In a recent decision, a Massachusetts Superior Court ruled that a liability waiver, a release of all claims signed before the plaintiff’s decedent participated in a particular program, did not protect the YMCA from a wrongful death claim.
An older gentleman joined the “Silver Sneakers” program at the YMCA, a program designed to entice older members to join the Y. When he did, he signed a liability waiver contained in the program materials. It named the program as a released entity, but it did not name the YMCA as an organization. The court ruled that because the Y was not specifically named, it was not protected by the release. Participation waivers that release an entity or organization from its negligence in a given activity or at a certain location are generally enforceable under Massachusetts law. However, the release must be clear and unambiguous and it will be construed against the entity that drafts it. Also, releases generally only release persons or entities specifically named in the document.
The gentleman who released the “Silver Sneaker” program was ill appearing when he entered the Y, but he was permitted to go into the facility, where he used the steam room. He collapsed in the steam room and suffered severe burns, and he then died weeks later from his injuries. The burns the man suffered were allegedly exacerbated because after the emergency was noticed the Y had difficulty gaining access to the control room where the steam could be shut off. The room was locked and the key was not readily available. The allegations of negligence against the Y were based in part on the inability to access the control room and prevent the severe burns the man suffered.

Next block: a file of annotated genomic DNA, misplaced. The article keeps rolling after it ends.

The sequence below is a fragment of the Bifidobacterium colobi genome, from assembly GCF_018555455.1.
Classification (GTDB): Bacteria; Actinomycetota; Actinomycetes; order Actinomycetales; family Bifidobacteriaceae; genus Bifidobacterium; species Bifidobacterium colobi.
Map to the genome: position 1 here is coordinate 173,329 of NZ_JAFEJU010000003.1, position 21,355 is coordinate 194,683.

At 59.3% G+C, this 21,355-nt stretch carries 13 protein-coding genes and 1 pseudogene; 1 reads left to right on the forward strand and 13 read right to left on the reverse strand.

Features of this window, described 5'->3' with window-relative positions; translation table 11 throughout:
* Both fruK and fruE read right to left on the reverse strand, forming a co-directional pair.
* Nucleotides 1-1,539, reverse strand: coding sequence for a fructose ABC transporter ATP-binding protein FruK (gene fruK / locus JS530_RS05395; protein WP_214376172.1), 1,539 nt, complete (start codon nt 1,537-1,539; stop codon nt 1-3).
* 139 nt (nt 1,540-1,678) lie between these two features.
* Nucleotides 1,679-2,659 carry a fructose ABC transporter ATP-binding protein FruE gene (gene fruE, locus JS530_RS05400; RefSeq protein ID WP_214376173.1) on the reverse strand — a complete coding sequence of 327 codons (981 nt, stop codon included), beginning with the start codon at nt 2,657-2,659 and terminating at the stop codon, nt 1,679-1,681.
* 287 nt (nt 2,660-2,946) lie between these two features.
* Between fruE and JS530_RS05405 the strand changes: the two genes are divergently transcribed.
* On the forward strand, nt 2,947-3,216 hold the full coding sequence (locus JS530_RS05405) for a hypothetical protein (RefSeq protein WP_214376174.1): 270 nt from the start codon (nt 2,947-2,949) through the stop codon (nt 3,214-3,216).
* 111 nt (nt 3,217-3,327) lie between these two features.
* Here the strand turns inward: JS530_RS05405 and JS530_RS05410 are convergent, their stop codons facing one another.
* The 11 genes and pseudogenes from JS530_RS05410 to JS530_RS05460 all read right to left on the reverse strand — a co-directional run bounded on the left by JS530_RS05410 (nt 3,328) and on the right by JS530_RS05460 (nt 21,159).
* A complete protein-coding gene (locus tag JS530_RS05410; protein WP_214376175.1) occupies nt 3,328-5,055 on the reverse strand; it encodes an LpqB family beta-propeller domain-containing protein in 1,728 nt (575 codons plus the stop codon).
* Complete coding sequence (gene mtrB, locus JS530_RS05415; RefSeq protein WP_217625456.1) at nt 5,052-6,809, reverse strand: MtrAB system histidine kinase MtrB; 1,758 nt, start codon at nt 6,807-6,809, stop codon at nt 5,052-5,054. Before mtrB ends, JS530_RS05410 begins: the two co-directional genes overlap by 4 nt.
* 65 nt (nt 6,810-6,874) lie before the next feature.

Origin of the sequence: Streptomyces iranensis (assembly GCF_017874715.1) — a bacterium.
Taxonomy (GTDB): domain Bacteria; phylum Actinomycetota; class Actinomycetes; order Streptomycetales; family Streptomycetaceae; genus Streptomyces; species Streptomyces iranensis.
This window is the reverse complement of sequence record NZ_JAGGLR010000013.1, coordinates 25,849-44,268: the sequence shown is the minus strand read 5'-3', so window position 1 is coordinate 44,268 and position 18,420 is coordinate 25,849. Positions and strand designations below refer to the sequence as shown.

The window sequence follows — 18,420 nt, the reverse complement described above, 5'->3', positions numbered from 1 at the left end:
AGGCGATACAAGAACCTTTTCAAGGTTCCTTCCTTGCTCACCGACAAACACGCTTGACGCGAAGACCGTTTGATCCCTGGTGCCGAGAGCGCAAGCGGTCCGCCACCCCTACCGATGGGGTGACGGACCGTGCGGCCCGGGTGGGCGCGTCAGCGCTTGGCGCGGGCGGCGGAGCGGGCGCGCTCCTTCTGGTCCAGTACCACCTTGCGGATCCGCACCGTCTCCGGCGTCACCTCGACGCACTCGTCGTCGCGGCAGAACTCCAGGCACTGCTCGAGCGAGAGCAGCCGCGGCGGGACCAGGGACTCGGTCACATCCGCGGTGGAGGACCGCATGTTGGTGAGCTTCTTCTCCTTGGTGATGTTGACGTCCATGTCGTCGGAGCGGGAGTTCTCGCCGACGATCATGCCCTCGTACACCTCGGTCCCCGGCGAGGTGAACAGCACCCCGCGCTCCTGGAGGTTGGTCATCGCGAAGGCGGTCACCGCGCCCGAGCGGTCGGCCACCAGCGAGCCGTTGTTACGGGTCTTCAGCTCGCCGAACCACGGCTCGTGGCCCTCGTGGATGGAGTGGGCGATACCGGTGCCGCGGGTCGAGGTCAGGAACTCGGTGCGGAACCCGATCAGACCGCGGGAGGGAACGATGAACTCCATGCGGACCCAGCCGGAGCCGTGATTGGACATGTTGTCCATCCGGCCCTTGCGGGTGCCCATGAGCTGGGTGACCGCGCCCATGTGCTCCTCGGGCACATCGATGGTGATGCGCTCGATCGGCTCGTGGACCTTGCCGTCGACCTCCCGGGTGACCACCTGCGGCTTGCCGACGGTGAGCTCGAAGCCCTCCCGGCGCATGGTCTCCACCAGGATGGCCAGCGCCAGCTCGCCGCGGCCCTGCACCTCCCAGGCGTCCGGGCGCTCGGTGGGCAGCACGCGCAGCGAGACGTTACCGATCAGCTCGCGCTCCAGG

The superior court permitted the negligence claim to proceed against the YMCA, ruling that the signed release did not bar the wrongful death, negligence and gross negligent claims brought against the Y. The case is Kimberly J. Miller, Executrix v. The Young Men’s Christian Association (Worcester Superior Court, written opinion dated August 29, 2016).